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Well Done

His feet were bleeding from open blisters, and his hands and legs were cramping almost beyond endurance. This young man was reaching the end of a three-day, 65-mile march. He carried 125 pounds of gear, slept no more than four hours a night, and had just enough food for 2 1/2 meals. He had struggled his way through all kinds of obstacles both day and night. Yet, he had one more major challenge: to climb the rugged mountain in front of him.

He forced his mind to ignore the pain and focus on the goal, whispered a prayer to his Lord, and with all his remaining strength, started climbing. His body was pushed to the breaking point, yet still, he climbed. At last, he reached the top and the moment he had been waiting for arrived. He had made it through the crucible. The crucible is the last test a recruit must pass in Marine boot camp. It tests him physically, mentally, and morally. The young recruits learn quickly that they must rely on one another to solve problems and overcome the obstacles they face. No one gets through it alone. Although at times it seems impossible to go on, the anticipation of the reward compels them forward. At the top of the mountain, their drill instructor is waiting for them. He then presents these young recruits with their Marine Corps insignia - eagle, globe, and anchor, shakes their hands, and for the first time, he addresses them as a Marine.

Our grandson experienced this on November 5, 2010. As the drill instructor shook his hand and said, “I’m proud of you, Wilkenson." I'm not sure there are any words to describe what our grandson felt at that moment, but this is one occasion that Marines are moved to tears. The Marine Corps is endeavoring to turn young, inexperienced, undisciplined men and women into Marines. This is no easy task. It involves problems, challenges, pain, suffering, deprivation, and change. It takes determination and commitment on the part of the recruit to stick it out. The goal set before him motivates him to continue. He wants to be a Marine.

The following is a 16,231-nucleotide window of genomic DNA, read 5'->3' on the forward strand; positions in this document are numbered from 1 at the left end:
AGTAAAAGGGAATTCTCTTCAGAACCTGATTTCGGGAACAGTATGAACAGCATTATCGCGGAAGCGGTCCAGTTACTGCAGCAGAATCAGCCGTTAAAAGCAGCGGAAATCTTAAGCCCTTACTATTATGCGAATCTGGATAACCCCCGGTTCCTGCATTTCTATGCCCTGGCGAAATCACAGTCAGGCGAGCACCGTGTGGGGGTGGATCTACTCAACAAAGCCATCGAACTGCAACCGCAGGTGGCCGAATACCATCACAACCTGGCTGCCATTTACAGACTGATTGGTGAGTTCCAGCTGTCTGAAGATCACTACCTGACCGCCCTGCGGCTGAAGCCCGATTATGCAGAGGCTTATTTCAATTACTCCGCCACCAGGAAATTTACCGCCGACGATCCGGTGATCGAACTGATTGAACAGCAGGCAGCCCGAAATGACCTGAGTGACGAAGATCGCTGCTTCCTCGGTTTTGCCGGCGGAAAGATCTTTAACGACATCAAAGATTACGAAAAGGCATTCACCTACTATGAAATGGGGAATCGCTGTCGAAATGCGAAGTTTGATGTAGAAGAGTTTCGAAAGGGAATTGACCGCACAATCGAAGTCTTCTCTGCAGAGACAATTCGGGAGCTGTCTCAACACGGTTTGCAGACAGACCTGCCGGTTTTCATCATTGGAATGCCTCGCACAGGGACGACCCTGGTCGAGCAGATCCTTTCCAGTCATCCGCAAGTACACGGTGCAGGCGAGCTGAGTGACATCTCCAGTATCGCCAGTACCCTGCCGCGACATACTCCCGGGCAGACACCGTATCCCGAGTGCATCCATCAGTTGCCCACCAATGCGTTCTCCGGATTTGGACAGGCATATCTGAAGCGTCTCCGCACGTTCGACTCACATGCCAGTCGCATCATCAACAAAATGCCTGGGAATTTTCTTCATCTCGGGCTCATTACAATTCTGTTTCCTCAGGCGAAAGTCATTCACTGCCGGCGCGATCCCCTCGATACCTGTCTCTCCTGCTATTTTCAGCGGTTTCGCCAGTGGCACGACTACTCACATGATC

As God's children, we can feel like we are in a spiritual 'crucible'. The attacks of our enemy are vicious and brutal, sometimes without warning. The journey seems long, and we encounter financial strain, loss of loved ones, health problems, and broken relationships. Although we know our Lord has promised to be with us and never to give us more than we can bear, like these young recruits, we can feel pushed beyond our limits. Our Lord has a far greater purpose in mind than the Marines. He is conforming us to His image. He is teaching and training us to be strong, wise soldiers who will carry out His mission in this world of darkness. If we are to finish the course set before us, we will need commitment, discipline, and reliance on the power of His Holy Spirit.

Our reward, however, will be much greater than receiving the Marine Insignia. We will receive crowns of glory from the nail-scared hands of our Savior. And although we can imagine the emotion in a young recruit as he hears his drill sergeant say he is proud of him, can we imagine how it will feel to stand face to face with Jesus Christ and hear Him say, "Well done thou good and faithful servant"? (Matthew 25:21, 23)

We have one tremendous advantage over these young recruits. Our Commander is Almighty God, and He is there to strengthen, guide and comfort us. Therefore, let us determine as Paul, to press toward the mark for the prize of the high calling of God in Christ Jesus, (Philippians 3:14). We can do it! "(We) can do all things through Christ who strengthens me" (Philippians 4:13 KJV).

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